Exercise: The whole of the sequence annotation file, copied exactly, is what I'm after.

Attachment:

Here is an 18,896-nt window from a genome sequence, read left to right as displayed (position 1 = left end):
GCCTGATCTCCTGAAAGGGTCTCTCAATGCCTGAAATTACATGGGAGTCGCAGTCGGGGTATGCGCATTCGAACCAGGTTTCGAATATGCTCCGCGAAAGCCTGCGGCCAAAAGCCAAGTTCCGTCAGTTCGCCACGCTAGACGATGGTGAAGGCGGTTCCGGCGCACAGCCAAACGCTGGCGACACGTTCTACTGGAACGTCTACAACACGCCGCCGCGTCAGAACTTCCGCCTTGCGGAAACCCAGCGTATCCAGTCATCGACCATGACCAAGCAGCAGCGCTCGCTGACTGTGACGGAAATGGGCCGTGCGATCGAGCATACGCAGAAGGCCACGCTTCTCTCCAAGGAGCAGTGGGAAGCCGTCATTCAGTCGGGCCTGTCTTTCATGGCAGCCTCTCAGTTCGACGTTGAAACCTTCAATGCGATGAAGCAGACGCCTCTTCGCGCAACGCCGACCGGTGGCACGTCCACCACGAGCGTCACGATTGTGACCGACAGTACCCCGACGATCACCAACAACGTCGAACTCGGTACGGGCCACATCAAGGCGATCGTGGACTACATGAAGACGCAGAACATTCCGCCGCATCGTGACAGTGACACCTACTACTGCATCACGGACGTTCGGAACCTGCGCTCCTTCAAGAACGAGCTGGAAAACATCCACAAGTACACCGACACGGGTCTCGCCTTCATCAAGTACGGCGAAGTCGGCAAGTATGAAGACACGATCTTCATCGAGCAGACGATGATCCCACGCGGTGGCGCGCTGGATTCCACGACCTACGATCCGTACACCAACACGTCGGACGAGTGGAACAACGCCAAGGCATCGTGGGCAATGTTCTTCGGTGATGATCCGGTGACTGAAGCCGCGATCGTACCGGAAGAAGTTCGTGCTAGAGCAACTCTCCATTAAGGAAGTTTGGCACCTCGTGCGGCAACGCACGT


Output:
Here is an 18,896-nt window from a genome sequence, read left to right as displayed (position 1 = left end):
GCCTGATCTCCTGAAAGGGTCTCTCAATGCCTGAAATTACATGGGAGTCGCAGTCGGGGTATGCGCATTCGAACCAGGTTTCGAATATGCTCCGCGAAAGCCTGCGGCCAAAAGCCAAGTTCCGTCAGTTCGCCACGCTAGACGATGGTGAAGGCGGTTCCGGCGCACAGCCAAACGCTGGCGACACGTTCTACTGGAACGTCTACAACACGCCGCCGCGTCAGAACTTCCGCCTTGCGGAAACCCAGCGTATCCAGTCATCGACCATGACCAAGCAGCAGCGCTCGCTGACTGTGACGGAAATGGGCCGTGCGATCGAGCATACGCAGAAGGCCACGCTTCTCTCCAAGGAGCAGTGGGAAGCCGTCATTCAGTCGGGCCTGTCTTTCATGGCAGCCTCTCAGTTCGACGTTGAAACCTTCAATGCGATGAAGCAGACGCCTCTTCGCGCAACGCCGACCGGTGGCACGTCCACCACGAGCGTCACGATTGTGACCGACAGTACCCCGACGATCACCAACAACGTCGAACTCGGTACGGGCCACATCAAGGCGATCGTGGACTACATGAAGACGCAGAACATTCCGCCGCATCGTGACAGTGACACCTACTACTGCATCACGGACGTTCGGAACCTGCGCTCCTTCAAGAACGAGCTGGAAAACATCCACAAGTACACCGACACGGGTCTCGCCTTCATCAAGTACGGCGAAGTCGGCAAGTATGAAGACACGATCTTCATCGAGCAGACGATGATCCCACGCGGTGGCGCGCTGGATTCCACGACCTACGATCCGTACACCAACACGTCGGACGAGTGGAACAACGCCAAGGCATCGTGGGCAATGTTCTTCGGTGATGATCCGGTGACTGAAGCCGCGATCGTACCGGAAGAAGTTCGTGCTAGAGCAACTCTCCATTAAGGAAGTTTGGCACCTCGTGCGGCAACGCACGT